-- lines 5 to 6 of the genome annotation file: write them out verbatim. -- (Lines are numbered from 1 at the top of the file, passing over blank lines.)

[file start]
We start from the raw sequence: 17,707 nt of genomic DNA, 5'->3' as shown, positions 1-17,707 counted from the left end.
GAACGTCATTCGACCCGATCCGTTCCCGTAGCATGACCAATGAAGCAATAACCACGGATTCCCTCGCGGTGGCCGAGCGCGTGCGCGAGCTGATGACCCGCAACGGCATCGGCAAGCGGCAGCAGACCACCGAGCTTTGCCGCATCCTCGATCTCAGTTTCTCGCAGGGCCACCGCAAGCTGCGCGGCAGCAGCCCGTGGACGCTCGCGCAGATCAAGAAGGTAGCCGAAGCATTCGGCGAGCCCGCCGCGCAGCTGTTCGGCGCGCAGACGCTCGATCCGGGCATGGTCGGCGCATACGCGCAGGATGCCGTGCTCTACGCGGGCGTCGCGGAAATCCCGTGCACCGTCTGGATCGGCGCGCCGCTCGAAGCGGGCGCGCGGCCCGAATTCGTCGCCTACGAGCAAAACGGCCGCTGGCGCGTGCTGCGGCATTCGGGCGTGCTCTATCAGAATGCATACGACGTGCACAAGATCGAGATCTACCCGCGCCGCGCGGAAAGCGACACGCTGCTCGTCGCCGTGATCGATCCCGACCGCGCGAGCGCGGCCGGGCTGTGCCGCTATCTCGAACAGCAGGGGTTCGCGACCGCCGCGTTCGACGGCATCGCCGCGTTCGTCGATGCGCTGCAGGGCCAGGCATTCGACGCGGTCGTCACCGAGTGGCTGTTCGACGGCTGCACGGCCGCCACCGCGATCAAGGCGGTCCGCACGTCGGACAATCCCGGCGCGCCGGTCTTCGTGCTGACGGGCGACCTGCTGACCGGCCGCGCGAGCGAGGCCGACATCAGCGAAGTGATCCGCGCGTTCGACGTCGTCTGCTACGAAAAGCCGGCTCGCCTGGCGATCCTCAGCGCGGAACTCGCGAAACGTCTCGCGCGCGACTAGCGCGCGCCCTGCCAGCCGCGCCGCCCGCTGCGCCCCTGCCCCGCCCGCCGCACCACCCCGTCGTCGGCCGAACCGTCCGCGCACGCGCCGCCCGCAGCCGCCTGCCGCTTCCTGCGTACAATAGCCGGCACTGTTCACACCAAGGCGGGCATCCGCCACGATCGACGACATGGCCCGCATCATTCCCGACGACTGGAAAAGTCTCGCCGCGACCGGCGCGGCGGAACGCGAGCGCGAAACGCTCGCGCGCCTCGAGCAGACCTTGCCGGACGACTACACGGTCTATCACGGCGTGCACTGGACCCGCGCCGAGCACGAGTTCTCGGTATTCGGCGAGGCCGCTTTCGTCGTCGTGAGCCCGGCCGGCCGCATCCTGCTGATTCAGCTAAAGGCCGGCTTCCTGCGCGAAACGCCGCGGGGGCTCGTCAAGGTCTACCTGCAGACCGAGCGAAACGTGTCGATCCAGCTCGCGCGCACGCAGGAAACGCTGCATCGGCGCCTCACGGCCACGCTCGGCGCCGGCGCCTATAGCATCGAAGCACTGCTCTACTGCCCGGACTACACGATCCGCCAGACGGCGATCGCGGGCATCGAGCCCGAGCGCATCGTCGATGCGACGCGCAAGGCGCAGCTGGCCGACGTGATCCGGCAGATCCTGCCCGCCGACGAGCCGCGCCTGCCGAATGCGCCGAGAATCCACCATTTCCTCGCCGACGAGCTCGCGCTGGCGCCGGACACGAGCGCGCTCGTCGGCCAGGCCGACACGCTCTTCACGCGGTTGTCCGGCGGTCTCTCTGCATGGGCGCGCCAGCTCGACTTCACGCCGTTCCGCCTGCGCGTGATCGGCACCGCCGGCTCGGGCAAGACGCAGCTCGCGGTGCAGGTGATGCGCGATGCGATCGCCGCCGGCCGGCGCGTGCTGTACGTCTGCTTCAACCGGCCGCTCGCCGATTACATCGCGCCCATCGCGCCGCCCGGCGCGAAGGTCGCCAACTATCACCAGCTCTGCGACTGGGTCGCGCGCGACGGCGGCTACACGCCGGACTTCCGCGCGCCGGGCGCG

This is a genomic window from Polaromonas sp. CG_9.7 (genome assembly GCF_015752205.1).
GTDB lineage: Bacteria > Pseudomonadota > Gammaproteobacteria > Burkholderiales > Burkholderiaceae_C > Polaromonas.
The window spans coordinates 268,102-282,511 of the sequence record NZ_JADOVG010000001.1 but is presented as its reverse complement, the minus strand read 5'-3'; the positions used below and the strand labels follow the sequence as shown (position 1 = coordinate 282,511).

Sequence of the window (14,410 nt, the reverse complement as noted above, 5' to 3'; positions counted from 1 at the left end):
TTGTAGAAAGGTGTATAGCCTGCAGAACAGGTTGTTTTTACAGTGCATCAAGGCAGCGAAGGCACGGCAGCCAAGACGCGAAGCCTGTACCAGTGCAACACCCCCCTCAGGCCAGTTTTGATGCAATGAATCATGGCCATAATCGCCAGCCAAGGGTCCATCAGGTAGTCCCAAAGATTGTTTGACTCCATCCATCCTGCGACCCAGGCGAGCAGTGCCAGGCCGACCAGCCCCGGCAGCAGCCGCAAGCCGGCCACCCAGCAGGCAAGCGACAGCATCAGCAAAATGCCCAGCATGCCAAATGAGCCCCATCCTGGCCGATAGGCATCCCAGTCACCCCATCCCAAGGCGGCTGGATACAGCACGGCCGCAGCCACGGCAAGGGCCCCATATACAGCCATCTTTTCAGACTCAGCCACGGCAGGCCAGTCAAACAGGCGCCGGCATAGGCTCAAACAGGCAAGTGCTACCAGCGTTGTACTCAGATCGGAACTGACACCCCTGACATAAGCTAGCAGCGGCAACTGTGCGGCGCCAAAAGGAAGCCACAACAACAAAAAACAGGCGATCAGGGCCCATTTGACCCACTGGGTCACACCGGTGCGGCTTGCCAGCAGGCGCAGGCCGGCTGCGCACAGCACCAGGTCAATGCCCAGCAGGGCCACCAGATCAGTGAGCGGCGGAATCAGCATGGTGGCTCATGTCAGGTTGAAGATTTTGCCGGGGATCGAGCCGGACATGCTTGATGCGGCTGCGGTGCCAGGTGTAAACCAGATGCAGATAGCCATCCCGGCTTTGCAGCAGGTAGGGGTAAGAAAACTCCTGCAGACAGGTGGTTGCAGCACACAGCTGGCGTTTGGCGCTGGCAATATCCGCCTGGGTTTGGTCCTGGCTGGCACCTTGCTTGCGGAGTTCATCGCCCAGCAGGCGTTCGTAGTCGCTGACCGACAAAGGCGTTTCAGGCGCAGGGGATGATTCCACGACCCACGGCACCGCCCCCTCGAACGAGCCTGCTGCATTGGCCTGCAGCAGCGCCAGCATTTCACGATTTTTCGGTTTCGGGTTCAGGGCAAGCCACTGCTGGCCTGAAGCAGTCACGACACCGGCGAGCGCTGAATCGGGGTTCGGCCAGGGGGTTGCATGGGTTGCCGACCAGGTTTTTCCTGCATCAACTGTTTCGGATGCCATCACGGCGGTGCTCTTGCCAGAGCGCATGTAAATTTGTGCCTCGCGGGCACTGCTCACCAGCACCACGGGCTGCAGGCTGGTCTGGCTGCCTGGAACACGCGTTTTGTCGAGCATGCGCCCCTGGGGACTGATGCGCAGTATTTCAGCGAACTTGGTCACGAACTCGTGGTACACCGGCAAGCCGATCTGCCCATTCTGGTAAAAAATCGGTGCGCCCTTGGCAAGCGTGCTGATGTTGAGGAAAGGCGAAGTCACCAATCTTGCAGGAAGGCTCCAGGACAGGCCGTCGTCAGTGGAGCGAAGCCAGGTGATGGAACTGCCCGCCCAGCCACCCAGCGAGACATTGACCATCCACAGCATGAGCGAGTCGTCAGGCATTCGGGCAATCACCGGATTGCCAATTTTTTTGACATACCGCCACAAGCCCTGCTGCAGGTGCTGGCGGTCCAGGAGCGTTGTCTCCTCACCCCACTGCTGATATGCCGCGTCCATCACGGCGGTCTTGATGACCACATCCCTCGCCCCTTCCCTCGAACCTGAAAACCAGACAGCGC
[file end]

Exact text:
The window spans coordinates 268,102-282,511 of the sequence record NZ_JADOVG010000001.1 but is presented as its reverse complement, the minus strand read 5'-3'; the positions used below and the strand labels follow the sequence as shown (position 1 = coordinate 282,511).

Sequence of the window (14,410 nt, the reverse complement as noted above, 5' to 3'; positions counted from 1 at the left end):